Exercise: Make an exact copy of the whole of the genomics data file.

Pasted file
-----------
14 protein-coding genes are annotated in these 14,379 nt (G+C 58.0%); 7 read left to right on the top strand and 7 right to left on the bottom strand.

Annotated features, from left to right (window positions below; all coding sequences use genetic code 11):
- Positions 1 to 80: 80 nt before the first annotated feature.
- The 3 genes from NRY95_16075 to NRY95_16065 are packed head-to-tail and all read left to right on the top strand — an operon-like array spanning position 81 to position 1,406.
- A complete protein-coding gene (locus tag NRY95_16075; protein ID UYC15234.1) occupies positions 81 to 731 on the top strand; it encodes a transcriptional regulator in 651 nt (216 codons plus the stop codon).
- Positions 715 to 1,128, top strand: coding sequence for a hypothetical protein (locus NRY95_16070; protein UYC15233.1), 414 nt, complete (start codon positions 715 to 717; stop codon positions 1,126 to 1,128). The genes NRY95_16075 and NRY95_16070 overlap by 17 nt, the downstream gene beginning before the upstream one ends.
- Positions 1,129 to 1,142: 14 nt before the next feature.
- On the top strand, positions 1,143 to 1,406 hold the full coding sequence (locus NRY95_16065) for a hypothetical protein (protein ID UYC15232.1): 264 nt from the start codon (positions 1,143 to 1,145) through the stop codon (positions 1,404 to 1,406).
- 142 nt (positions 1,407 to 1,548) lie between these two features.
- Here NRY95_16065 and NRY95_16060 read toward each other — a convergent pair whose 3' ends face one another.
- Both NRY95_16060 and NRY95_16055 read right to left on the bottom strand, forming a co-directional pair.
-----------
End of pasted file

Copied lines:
14 protein-coding genes are annotated in these 14,379 nt (G+C 58.0%); 7 read left to right on the top strand and 7 right to left on the bottom strand.

Annotated features, from left to right (window positions below; all coding sequences use genetic code 11):
- Positions 1 to 80: 80 nt before the first annotated feature.
- The 3 genes from NRY95_16075 to NRY95_16065 are packed head-to-tail and all read left to right on the top strand — an operon-like array spanning position 81 to position 1,406.
- A complete protein-coding gene (locus tag NRY95_16075; protein ID UYC15234.1) occupies positions 81 to 731 on the top strand; it encodes a transcriptional regulator in 651 nt (216 codons plus the stop codon).
- Positions 715 to 1,128, top strand: coding sequence for a hypothetical protein (locus NRY95_16070; protein UYC15233.1), 414 nt, complete (start codon positions 715 to 717; stop codon positions 1,126 to 1,128). The genes NRY95_16075 and NRY95_16070 overlap by 17 nt, the downstream gene beginning before the upstream one ends.
- Positions 1,129 to 1,142: 14 nt before the next feature.
- On the top strand, positions 1,143 to 1,406 hold the full coding sequence (locus NRY95_16065) for a hypothetical protein (protein ID UYC15232.1): 264 nt from the start codon (positions 1,143 to 1,145) through the stop codon (positions 1,404 to 1,406).
- 142 nt (positions 1,407 to 1,548) lie between these two features.
- Here NRY95_16065 and NRY95_16060 read toward each other — a convergent pair whose 3' ends face one another.
- Both NRY95_16060 and NRY95_16055 read right to left on the bottom strand, forming a co-directional pair.